Originally Posted by MikeReiner
Well I'm more or less a newbie as far as guitars go. I'm also leaning to the possibility of just buying an extremely cheap guitar for learning how to play.
Whats the term bridge mean?
I only know of dean as a reputable company that many musicians (dimebag especially) and a few friends who love them.
Well to start you off, check out this diagram of a Warlock:
I'm not saying you shouldn't feel confident about buying a Dean, they're world-renown guitars but they can usually be mostly expensive.
When it comes to electric guitars you've mainly got 2 different types of bridges - a fixed bridge and a tremolo bridge.
A fixed bridge is cheaper and it's easier to maintain because it's pretty straight forward, it is fixed onto the body and the strings are then fed through the back through the body before being wound onto the machine heads like usual, so it's all solid and fixed which increases note sustain. Of course there's different designs and patents but you can view a popular fixed bridge in this
high resolution photo.
Now onto the tremolo bridge. The most popular brand is Floyd Rose which is what I use and it's pretty complicated. Basically, you have a routed space underneath the bridge and this tremolo bridge is in the same spot as where a fixed would be. Only this bridge has springs attached underneath it that are then attached to an adjustable mechanism and it 'floats' because of the string tension pulling on it from the top and the spring tension pulling from underneath. So you know about whammy bars? (tremolo bar) You can then use that to manipulate it to force it up and down, producing all sorts of sounds so it's mostly for solo orientated guitarists.
The reason why it's harder to maintain is because of the amount of pressure you're applying by using the tremolo bar means where the nut is, it's called a lock nut, 3 small vices that take 2 strings each are locked down by an alen key. Then you're probably wondering how you could possibly tune it considering the machine heads are on the locked down side, well that's why bridge itself has fine tuners. So you can tune it from there but nothing too major you know because the fine tuners don't exactly have a long range, the strings have to be roughly tuned before it's locked down.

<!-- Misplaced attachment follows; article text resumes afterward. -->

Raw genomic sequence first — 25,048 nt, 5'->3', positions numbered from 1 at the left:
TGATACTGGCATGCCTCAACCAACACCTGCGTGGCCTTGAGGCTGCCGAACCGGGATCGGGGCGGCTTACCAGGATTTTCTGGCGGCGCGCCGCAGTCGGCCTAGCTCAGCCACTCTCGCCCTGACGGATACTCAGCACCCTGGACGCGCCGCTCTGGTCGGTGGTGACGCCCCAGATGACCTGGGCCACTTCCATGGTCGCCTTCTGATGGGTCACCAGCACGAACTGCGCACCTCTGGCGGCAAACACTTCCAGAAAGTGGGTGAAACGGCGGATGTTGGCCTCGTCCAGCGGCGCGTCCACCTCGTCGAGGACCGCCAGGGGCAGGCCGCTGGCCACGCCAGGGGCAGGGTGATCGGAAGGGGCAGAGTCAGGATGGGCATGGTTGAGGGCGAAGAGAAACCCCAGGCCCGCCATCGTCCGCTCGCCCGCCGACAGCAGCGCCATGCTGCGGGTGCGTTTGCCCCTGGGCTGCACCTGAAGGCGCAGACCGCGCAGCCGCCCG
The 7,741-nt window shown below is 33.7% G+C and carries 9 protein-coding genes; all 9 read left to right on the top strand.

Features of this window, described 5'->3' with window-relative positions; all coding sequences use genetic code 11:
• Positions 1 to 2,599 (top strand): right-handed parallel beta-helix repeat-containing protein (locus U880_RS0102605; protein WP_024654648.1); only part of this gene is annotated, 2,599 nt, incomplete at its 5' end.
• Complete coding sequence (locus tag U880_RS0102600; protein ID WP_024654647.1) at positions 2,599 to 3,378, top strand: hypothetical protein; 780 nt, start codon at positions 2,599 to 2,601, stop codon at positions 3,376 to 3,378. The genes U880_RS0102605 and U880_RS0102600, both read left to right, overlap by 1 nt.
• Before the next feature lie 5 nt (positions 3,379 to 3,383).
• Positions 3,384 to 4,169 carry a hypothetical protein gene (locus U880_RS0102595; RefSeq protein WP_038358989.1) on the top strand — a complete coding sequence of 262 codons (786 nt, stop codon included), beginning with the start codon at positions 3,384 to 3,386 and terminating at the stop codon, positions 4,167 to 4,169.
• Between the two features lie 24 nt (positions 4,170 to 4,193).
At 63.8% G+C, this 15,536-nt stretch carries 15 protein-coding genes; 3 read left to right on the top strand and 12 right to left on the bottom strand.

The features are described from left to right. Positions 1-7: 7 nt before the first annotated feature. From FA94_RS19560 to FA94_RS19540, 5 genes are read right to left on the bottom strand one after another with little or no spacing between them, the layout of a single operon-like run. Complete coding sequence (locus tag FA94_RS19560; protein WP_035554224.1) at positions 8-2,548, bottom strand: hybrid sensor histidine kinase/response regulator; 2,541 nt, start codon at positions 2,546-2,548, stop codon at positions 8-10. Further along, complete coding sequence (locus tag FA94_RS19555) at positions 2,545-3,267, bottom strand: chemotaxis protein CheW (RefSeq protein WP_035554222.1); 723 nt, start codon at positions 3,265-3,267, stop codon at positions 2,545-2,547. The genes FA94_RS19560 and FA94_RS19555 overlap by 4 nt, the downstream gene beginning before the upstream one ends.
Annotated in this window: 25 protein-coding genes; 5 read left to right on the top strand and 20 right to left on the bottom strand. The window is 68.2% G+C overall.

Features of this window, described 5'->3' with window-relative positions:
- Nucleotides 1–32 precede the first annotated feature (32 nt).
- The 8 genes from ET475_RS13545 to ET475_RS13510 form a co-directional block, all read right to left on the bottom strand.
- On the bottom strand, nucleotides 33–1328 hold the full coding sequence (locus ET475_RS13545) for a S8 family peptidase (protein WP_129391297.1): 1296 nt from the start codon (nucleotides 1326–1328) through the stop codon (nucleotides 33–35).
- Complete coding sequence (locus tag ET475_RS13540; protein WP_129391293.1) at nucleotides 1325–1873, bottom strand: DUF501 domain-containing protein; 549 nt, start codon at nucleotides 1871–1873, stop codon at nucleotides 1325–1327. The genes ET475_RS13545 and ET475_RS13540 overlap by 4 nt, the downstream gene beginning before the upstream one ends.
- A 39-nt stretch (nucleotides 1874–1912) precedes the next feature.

Changing strings on that kind of bridge actually takes me around an hour, instead of feeding the strings through the body, you cut off those little steel balls on the ends of each string and it sits in a clamp, before being wound to the machine heads. it's a pain tuning it for the first time, you actually have to tune your guitar literally 9 or so times because the pressure changes and by tightening a string on 1 side, can lower the string on the other side because of the tension shift.
Then there's also hardtail bridges which are common with people using Fender strats and Ibanez RG's or cheap beginner guitars. They're similar to a fixed bridge but it kinda sits on the body like a tremolo would except that it can't move, they usually give it a tremolo bar too just to humour you because you can only slightly dip seeing there's obviously no routed space for it to fall back into but yeah, hope I helped you out, that was alot of typing haha.
PS: Too many people buy BC Rich Warlocks because they look kool even though the pickups are crap and it's usually a pretty average guitar. Acoustic guitars are a little harder to learn on but they teach your frethand better because the action on an electric guitar means the strings are always very close to the frets already without applying pressure. ESP is great but expensive, their LTD brand is good though. Jackson and Washburns are kool but don't go buying a Fender Strat unless it's really your style, goodluck.